The Centre for Solution Focused Practice

What is the Solution Focused Approach?

The Solution Focused approach was developed in America in the 1980s by Steve de Shazer and Insoo Kim Berg. After spending many years studying problem behaviour and trying to change it they switched to studying 'solution behaviour' and how to promote it! Two simple ideas lie at the bottom of solution focus.

Nobody is perfect and this applies to our problems as well as everything else. If no-one can 'do' their problem perfectly there must always be times when they don't do them so well. These times de Shazer and Berg called exceptions. Whatever the person is doing differently at these 'exceptional' times will be the basis of a potential solution. Part of the solution focused practitioner's task is therefore to discover whatever a person is already doing which might contribute to the resolution of the problem with which they have come.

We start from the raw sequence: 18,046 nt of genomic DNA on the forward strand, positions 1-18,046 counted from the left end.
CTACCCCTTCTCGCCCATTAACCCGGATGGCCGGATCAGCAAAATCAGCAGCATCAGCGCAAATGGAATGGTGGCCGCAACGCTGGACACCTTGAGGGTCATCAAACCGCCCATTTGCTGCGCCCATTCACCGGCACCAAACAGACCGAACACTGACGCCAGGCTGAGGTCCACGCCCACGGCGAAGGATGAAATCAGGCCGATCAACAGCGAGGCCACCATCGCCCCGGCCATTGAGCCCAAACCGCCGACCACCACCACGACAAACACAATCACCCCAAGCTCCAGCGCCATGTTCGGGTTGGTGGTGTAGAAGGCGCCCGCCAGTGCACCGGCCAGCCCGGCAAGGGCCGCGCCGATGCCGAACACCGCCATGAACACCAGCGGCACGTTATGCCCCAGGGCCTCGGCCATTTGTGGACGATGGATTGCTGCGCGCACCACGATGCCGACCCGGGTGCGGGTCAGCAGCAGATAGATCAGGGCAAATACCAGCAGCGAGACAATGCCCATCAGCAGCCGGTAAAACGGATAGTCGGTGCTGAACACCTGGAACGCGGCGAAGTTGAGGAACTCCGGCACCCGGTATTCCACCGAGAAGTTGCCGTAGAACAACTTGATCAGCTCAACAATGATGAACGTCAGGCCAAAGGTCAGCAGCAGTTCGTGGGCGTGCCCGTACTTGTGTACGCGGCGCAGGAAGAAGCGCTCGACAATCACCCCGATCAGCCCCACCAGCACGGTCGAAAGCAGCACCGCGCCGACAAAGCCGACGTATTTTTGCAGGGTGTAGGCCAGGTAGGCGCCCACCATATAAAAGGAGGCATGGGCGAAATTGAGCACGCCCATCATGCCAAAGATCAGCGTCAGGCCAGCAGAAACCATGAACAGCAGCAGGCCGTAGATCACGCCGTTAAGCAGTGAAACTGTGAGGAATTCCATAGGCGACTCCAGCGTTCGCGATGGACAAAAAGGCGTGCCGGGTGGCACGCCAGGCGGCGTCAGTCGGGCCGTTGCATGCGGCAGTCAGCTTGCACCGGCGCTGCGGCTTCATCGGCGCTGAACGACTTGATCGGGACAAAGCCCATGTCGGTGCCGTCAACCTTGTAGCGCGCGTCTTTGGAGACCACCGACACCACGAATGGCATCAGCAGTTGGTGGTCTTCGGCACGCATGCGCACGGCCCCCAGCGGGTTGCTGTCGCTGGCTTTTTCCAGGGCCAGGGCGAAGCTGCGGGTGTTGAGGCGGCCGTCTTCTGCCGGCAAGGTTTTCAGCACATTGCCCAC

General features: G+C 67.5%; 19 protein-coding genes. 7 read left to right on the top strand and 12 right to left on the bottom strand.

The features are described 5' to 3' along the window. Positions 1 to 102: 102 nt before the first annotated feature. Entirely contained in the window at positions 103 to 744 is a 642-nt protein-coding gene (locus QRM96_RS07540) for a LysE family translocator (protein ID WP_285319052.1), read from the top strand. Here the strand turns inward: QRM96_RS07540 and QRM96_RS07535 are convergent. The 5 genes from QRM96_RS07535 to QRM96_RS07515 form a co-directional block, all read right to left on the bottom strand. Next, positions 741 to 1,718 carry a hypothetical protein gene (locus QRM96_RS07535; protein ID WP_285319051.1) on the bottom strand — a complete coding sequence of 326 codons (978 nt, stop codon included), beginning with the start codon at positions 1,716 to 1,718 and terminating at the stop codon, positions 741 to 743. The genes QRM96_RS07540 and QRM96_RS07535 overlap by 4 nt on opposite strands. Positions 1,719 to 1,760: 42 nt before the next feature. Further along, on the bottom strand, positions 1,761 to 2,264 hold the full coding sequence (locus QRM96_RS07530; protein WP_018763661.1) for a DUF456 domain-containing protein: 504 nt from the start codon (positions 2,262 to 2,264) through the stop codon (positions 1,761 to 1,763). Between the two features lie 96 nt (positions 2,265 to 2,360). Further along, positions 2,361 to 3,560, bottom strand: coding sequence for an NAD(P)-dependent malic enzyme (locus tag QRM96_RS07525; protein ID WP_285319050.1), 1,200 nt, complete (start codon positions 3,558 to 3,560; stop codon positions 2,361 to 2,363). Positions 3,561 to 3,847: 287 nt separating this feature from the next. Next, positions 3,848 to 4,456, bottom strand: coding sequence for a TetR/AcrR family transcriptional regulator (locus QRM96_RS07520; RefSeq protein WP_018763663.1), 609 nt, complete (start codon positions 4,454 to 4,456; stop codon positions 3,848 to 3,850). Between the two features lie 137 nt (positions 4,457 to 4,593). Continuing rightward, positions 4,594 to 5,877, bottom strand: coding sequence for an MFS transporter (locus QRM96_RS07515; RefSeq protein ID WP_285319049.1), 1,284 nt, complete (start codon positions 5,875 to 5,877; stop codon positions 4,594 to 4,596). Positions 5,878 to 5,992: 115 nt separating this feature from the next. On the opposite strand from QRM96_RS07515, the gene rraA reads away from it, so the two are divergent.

The second simple idea is that knowing where you want to get to makes the getting there much more likely. One of the common consequences of a serious problem is that it clouds our view of the future. We know that we don't want the problem but we have lost sight of what it is we do want. Solution focused practitioners ask lots of questions about what life might be like if the problem was solved. As the answers to these questions gradually unfold both practitioner and client begin to get a picture of where they should be heading. The clearer this becomes the greater the possibility of it beginning to happen.

These two ideas together make up solution focused brief therapy which widespread research shows to be effective in 65-83% of cases in an average of 4-5 sessions.

Blog

How can we think about the client’s ‘best hopes’?

There are things that continue to puzzle me about the Solution Focused approach – not just interest me but really puzzle me. And the main one that I find myself thinking about over and over is to do with the client’s response to the ‘best hopes’ question. How should we think about the client’s response, what name should we give it, and how should the client’s answer be connected to the rest of the work? Evan George shares some very provisional thoughts.

Featured Video